AD
Service d'Hygiène Hospitalière, CHU Clermont-Ferrand, France.
PMID
11
TI
Risk of transmission of carbapenem-resistant Enterobacteriaceae and related "superbugs" during gastrointestinal endoscopy.
AU
Muscarella LF
SO
World J Gastrointest Endosc. 2014 Oct;6(10):457-74.
 
To evaluate the risk of transmission of carbapenem-resistant Enterobacteriaceae (CRE) and their related superbugs during gastrointestinal (GI) endoscopy. Reports of outbreaks linked to GI endoscopes contaminated with different types of infectious agents, including CRE and their related superbugs, were reviewed. Published during the past 30 years, both prior to and since CRE's emergence, these reports were obtained by searching the peer-reviewed medical literature (via the United States National Library of Medicine's "MEDLINE" database); the Food and Drug Administration's Manufacturer and User Facility Device Experience database, or "MAUDE"; and the Internet (via Google's search engine). This review focused on an outbreak of CRE in 2013 following the GI endoscopic procedure known as endoscopic retrograde cholangiopancreatography, or ERCP, performed at "Hospital X" located in the suburbs of Chicago (IL; United States). Part of the largest outbreak of CRE in United States history, the infection and colonization of 10 and 28 of this hospital's patients, respectively, received considerable media attention and was also investigated by the Centers for Disease Control and Prevention (CDC), which published a report about this outbreak in Morbidity and Mortality Weekly Report (MMWR), in 2014. This report, along with the results of an independent inspection of Hospital X's infection control practices following this CRE outbreak, were also reviewed. While this article focuses primarily on the prevention of transmissions of CRE and their related superbugs in the GI endoscopic setting, some of its discussion and recommendations may also apply to other healthcare settings, to other types of flexible endoscopes, and to other types of transmissible infectious agents. This review found that GI endoscopy is an important risk factor for the transmission of CRE and their related superbugs, having been recently associated with patient morbidity and mortality following ERCP. The CDC reported in MMWR that the type of GI endoscope, known as an ERCP endoscope, that Hospital X used to perform ERCP in 2013 on the 38 patients who became infected or colonized with CRE might be particularly challenging to clean and disinfect, because of the complexity of its physical design. If performed in strict accordance with the endoscope manufacturer's labeling, supplemented as needed with professional organizations' published guidelines, however, current practices for reprocessing GI endoscopes, which include high-level disinfection, are reportedly adequate for the prevention of transmission of CRE and their related superbugs. Several recommendations are provided to prevent CRE transmissions in the healthcare setting. CRE transmissions are not limited to contaminated GI endoscopes and also have been linked to other reusable flexible endoscopic instrumentation, including bronchoscopes and cystoscopes. In conclusion, contaminated GI endoscopes, particularly those used during ERCP, have been causally linked to outbreaks of CRE and their related superbugs, with associated patient morbidity and mortality. Thorough reprocessing of these complex reusable instruments is necessary to prevent disease transmission and ensure patient safety during GI endoscopy. Enhanced training and monitoring of reprocessing staffers to verify the proper cleaning and brushing of GI endoscopes, especially the area around, behind and near the forceps elevator located at the distal end of the ERCP endoscope, are recommended. If the ERCP endoscope features a narrow and exposed channel that houses a wire connecting the GI endoscope's control head to this forceps elevator, then this channel's complete reprocessing, including its flushing with a detergent using a procedure validated for effectiveness, is also emphasized.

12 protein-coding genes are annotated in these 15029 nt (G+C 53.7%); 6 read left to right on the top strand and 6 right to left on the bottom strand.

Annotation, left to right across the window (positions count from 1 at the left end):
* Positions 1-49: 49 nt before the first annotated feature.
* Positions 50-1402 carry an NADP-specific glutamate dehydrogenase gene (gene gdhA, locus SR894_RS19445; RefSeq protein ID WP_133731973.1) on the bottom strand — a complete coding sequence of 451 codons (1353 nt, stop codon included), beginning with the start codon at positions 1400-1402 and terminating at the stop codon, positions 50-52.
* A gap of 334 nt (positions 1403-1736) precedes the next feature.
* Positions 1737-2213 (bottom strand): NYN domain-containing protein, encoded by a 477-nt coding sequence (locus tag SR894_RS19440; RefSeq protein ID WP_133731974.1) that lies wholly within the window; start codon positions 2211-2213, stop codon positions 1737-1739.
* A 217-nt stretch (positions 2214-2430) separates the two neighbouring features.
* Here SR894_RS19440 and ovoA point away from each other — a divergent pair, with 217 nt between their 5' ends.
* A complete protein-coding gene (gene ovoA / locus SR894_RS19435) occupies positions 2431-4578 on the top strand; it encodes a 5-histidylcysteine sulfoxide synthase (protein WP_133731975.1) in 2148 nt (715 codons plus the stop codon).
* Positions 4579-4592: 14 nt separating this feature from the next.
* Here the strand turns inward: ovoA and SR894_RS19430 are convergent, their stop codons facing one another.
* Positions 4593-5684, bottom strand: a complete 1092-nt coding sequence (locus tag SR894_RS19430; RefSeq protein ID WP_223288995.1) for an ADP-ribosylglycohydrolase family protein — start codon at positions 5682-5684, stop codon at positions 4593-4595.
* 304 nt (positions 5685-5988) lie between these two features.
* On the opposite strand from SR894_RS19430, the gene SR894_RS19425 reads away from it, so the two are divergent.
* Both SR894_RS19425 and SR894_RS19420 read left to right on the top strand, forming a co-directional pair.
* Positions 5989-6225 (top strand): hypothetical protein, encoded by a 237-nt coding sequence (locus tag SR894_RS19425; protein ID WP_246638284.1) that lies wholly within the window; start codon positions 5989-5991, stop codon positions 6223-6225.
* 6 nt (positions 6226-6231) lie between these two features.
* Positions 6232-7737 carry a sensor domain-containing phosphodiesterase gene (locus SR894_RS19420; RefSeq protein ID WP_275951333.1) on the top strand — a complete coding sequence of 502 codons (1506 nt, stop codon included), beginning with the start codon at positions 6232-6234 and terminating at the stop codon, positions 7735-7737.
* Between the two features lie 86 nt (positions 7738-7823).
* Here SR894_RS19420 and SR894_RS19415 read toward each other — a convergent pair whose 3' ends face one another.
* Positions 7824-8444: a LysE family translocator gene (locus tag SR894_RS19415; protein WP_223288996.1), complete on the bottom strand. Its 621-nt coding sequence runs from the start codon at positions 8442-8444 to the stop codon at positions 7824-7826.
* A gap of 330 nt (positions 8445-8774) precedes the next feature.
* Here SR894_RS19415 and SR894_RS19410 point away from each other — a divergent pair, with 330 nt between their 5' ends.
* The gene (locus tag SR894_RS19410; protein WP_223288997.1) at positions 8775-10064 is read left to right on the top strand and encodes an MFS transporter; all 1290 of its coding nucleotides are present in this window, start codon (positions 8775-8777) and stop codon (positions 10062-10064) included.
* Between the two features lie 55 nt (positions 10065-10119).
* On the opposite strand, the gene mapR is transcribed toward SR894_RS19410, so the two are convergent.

AD
Lawrence F Muscarella, LFM Healthcare Solutions, LLC, Montgomeryville, PA 18936, United States.
PMID
12
TI
Klebsiella spp. in endoscopy-associated infections: we may only be seeing the tip of the iceberg.
AU
Gastmeier P, Vonberg RP
SO
Infection. 2014 Feb;42(1):15-21. Epub 2013 Oct 29.
 
PURPOSE: Two endoscopy-associated nosocomial outbreaks caused by carbapenemase-producing Klebsiella pneumoniae (CPKP) were recently observed in two German hospitals. In this study, we performed a systematic search of the medical literature in order to elucidate the epidemiology of Klebsiella spp. in endoscopy-associated outbreaks.
METHODS: Medline, the Outbreak Database ( http://www.outbreak-database.com ) and reference lists of articles extracted from these databases were screened for descriptions of endoscopy-associated nosocomial outbreaks. The data extracted and analysed were: (1) the type of medical department affected; (2) characterisation of pathogen to species and conspicuous resistance patterns (if applicable); (3) type of endoscope and the grade of its contamination; (4) number and the types of infections; (5) actual cause of the outbreak.